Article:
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Say No to Signing a Sellout

Founding Fathers.pngA date has been set for the signing of the Trans-Pacific Partnership. It's scheduled for February 4th, in New Zealand. Representatives from all twelve countries involved -- the United States, Canada,  Australia, New Zealand, Mexico, Chile, Peru, Japan, Singapore, Vietnam, Brunei and Malaysia -- are expected to attend.

Amidst much fanfare, the United States government -- along with the administrations of eleven other countries -- will sign a document surrendering our liberty, safety, economy, and national sovereignty to a handful of multinational corporations. This treaty will make it even easier for big businesses to dismiss our laws, mistreat our workers, poison our food, outsource our jobs, wreck our environment and dodge our taxes. It will enable them to dismiss our government, from the Supreme Court to Congress, by declaring our rules and regulations "barriers to trade." It will also create instability, increase poverty, and ruin lives worldwide.

Luckily, this will not be the final test the TPP must pass. Congress has a chance to stop it, and many prominent politicians don't support the deal. All three Democratic candidates for president have come out against it, as have Congressional luminaries including Elizabeth Warren, Nancy Pelosi and Harry Reid. On the other side of the aisle, even some Republican candidates -- including the unlikely duo of Donald Trump and Carly Fiorina -- have condemned it. Others, while endorsing so-called "free trade," deplore the shady manner in which it was negotiated. Republicans in Congress are not entirely on board, either; Senator Orrin Hatch, the oldest member of the Senate, has objected to some of the pact's provisions, while some Tea Party members oppose it. Even House Speaker Paul Ryan faces pressure from Wisconsin's dairy industry to disapprove the deal, and senators like Mitch McConnell and Thom Tillis, conservatives from tobacco-producing states, object to the bill on the basis that tobacco is not included as an ISDS-approved industry (meaning it can't bypass our court system to obtain a favorable settlement).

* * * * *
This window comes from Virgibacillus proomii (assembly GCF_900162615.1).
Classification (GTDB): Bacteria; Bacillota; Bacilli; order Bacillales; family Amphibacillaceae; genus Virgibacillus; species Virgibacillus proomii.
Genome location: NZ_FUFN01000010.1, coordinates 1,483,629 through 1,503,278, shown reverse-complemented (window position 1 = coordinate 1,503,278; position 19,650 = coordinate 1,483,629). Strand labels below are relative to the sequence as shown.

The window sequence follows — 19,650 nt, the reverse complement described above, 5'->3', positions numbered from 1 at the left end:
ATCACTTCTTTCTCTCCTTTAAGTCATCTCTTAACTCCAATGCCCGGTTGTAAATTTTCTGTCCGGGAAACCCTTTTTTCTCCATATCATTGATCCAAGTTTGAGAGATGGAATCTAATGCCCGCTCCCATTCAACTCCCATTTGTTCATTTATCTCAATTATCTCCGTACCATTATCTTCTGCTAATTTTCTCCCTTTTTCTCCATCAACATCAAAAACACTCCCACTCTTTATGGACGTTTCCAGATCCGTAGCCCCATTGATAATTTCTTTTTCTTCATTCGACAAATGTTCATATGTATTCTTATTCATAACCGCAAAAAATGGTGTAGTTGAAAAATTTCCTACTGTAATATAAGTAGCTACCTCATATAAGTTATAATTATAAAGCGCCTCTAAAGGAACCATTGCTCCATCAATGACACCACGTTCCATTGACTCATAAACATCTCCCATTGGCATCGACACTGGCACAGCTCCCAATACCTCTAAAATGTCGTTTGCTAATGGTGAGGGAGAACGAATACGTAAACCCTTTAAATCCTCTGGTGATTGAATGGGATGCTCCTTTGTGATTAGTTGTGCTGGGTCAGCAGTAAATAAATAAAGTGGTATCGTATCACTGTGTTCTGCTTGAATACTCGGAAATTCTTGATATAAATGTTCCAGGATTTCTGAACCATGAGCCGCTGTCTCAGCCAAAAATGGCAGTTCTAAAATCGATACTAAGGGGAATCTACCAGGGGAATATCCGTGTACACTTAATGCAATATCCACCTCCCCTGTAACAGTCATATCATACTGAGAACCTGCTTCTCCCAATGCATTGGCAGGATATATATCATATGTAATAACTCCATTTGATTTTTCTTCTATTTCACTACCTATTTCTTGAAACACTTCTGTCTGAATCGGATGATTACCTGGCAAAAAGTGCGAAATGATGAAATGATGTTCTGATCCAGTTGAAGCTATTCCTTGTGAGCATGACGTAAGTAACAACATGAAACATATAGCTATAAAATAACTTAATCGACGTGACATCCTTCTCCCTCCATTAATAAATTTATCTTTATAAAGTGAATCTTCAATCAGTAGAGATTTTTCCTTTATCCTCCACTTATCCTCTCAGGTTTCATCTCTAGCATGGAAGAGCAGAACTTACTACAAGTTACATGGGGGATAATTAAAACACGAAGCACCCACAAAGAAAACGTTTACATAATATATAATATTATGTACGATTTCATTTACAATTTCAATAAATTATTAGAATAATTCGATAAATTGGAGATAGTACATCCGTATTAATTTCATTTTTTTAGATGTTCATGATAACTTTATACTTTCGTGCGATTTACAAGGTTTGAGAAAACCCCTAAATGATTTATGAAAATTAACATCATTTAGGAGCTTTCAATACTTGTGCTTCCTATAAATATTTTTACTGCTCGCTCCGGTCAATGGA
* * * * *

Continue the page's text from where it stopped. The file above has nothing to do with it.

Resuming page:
Just 16% of Americans approve of how our elected officials are running the country. Only 30% favor free trade even in theory, while 63% say that trade restrictions are necessary (and 84 percent prioritize "protecting jobs" over gaining access to more products). Our elected officials need to listen to us. In fact, Congress should be delighted at this opportunity to defend our interests -- and, thereby, increase its own favorability...


Alson Streeter: Forgotten Populist

campaign poster.pngOn this Martin Luther King Day, we should also remember the birthday of another, far more obscure, campaigner for social justice: Alson Streeter, born January 18th, 1823.

The eldest of eight children, Alson Streeter and his family moved from New York to a farm on the Illinois frontier when he was thirteen. Their blacksmith was another New England transplant named John Deere, whom they paid in wagonloads of charcoal. The Streeters would become the owners of one of the first steel plows in the world... the invention that would make John Deere famous.

At 23, with thirteen dollars to his name, Alson attended the newly-formed Knox College, where he supported himself by working odd jobs and carving shingles. Alson's education ended after three years, since college regulations prohibited students from marrying and Alson had fallen in love with Deborah Boone, a direct descendant of Daniel. Together, they set out for the California gold mines, arriving one year too late to qualify as 49'ers.

After two years, Alson learned that mining was neither fun nor profitable. So he went back to Illinois, where he farmed livestock; he led two cattle drives back to California, having discovered a more promising way of obtaining the region's gold. During the Civil War, Alson signed up as a veterinarian, but was later transferred into a regular regiment.